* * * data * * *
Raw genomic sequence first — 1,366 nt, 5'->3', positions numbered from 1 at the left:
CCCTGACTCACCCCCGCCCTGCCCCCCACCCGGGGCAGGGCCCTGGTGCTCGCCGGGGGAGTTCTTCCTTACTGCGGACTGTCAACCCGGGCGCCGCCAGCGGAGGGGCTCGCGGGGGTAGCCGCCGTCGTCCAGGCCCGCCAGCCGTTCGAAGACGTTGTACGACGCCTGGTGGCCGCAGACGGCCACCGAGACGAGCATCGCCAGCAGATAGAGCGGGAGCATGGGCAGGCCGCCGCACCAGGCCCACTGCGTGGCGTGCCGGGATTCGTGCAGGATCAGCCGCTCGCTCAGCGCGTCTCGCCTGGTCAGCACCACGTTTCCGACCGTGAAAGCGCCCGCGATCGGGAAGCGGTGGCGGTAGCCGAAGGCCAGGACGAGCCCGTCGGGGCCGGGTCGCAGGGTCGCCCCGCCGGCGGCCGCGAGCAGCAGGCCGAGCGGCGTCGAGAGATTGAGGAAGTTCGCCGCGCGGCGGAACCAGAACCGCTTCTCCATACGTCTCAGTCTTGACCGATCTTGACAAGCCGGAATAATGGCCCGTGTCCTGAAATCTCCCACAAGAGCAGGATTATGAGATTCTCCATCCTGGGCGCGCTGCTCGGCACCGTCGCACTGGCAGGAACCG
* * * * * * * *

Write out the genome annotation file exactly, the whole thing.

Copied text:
Raw genomic sequence first — 1,366 nt, 5'->3', positions numbered from 1 at the left:
CCCTGACTCACCCCCGCCCTGCCCCCCACCCGGGGCAGGGCCCTGGTGCTCGCCGGGGGAGTTCTTCCTTACTGCGGACTGTCAACCCGGGCGCCGCCAGCGGAGGGGCTCGCGGGGGTAGCCGCCGTCGTCCAGGCCCGCCAGCCGTTCGAAGACGTTGTACGACGCCTGGTGGCCGCAGACGGCCACCGAGACGAGCATCGCCAGCAGATAGAGCGGGAGCATGGGCAGGCCGCCGCACCAGGCCCACTGCGTGGCGTGCCGGGATTCGTGCAGGATCAGCCGCTCGCTCAGCGCGTCTCGCCTGGTCAGCACCACGTTTCCGACCGTGAAAGCGCCCGCGATCGGGAAGCGGTGGCGGTAGCCGAAGGCCAGGACGAGCCCGTCGGGGCCGGGTCGCAGGGTCGCCCCGCCGGCGGCCGCGAGCAGCAGGCCGAGCGGCGTCGAGAGATTGAGGAAGTTCGCCGCGCGGCGGAACCAGAACCGCTTCTCCATACGTCTCAGTCTTGACCGATCTTGACAAGCCGGAATAATGGCCCGTGTCCTGAAATCTCCCACAAGAGCAGGATTATGAGATTCTCCATCCTGGGCGCGCTGCTCGGCACCGTCGCACTGGCAGGAACCG